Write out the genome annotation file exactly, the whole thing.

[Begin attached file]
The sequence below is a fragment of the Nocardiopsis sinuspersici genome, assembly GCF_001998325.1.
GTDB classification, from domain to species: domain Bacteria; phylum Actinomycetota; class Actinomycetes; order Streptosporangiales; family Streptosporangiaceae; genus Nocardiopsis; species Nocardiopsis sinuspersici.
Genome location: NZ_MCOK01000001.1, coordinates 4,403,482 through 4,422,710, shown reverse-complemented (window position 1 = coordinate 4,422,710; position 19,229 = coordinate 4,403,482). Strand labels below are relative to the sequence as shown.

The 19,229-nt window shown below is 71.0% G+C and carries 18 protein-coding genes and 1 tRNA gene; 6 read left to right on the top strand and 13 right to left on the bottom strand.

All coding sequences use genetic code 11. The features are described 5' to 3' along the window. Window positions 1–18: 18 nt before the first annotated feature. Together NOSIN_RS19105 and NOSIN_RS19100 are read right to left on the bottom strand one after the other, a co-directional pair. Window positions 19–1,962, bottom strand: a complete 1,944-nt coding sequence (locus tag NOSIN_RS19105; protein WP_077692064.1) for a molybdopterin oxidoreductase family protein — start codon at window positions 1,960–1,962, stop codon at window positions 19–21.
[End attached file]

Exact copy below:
The sequence below is a fragment of the Nocardiopsis sinuspersici genome, assembly GCF_001998325.1.
GTDB classification, from domain to species: domain Bacteria; phylum Actinomycetota; class Actinomycetes; order Streptosporangiales; family Streptosporangiaceae; genus Nocardiopsis; species Nocardiopsis sinuspersici.
Genome location: NZ_MCOK01000001.1, coordinates 4,403,482 through 4,422,710, shown reverse-complemented (window position 1 = coordinate 4,422,710; position 19,229 = coordinate 4,403,482). Strand labels below are relative to the sequence as shown.

The 19,229-nt window shown below is 71.0% G+C and carries 18 protein-coding genes and 1 tRNA gene; 6 read left to right on the top strand and 13 right to left on the bottom strand.

All coding sequences use genetic code 11. The features are described 5' to 3' along the window. Window positions 1–18: 18 nt before the first annotated feature. Together NOSIN_RS19105 and NOSIN_RS19100 are read right to left on the bottom strand one after the other, a co-directional pair. Window positions 19–1,962, bottom strand: a complete 1,944-nt coding sequence (locus tag NOSIN_RS19105; protein WP_077692064.1) for a molybdopterin oxidoreductase family protein — start codon at window positions 1,960–1,962, stop codon at window positions 19–21.